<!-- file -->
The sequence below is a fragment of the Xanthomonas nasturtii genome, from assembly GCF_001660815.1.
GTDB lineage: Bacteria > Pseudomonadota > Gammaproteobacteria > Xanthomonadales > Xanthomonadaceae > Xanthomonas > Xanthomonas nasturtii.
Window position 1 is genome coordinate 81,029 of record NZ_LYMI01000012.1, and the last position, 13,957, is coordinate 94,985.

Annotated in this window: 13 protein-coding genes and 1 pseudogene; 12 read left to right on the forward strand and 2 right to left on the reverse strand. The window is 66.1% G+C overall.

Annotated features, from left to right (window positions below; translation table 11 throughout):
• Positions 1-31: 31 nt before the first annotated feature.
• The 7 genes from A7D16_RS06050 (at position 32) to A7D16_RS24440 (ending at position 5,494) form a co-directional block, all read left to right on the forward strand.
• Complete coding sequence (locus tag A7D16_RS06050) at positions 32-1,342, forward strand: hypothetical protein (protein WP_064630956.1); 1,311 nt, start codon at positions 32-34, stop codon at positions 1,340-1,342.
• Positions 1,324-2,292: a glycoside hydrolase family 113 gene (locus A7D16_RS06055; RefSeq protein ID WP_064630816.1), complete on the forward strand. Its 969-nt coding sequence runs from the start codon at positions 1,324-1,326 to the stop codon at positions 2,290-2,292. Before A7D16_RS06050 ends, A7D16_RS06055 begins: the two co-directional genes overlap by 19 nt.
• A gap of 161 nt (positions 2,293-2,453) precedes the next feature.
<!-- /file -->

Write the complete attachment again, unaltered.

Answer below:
The sequence below is a fragment of the Xanthomonas nasturtii genome, from assembly GCF_001660815.1.
GTDB lineage: Bacteria > Pseudomonadota > Gammaproteobacteria > Xanthomonadales > Xanthomonadaceae > Xanthomonas > Xanthomonas nasturtii.
Window position 1 is genome coordinate 81,029 of record NZ_LYMI01000012.1, and the last position, 13,957, is coordinate 94,985.

Annotated in this window: 13 protein-coding genes and 1 pseudogene; 12 read left to right on the forward strand and 2 right to left on the reverse strand. The window is 66.1% G+C overall.

Annotated features, from left to right (window positions below; translation table 11 throughout):
• Positions 1-31: 31 nt before the first annotated feature.
• The 7 genes from A7D16_RS06050 (at position 32) to A7D16_RS24440 (ending at position 5,494) form a co-directional block, all read left to right on the forward strand.
• Complete coding sequence (locus tag A7D16_RS06050) at positions 32-1,342, forward strand: hypothetical protein (protein WP_064630956.1); 1,311 nt, start codon at positions 32-34, stop codon at positions 1,340-1,342.
• Positions 1,324-2,292: a glycoside hydrolase family 113 gene (locus A7D16_RS06055; RefSeq protein ID WP_064630816.1), complete on the forward strand. Its 969-nt coding sequence runs from the start codon at positions 1,324-1,326 to the stop codon at positions 2,290-2,292. Before A7D16_RS06050 ends, A7D16_RS06055 begins: the two co-directional genes overlap by 19 nt.
• A gap of 161 nt (positions 2,293-2,453) precedes the next feature.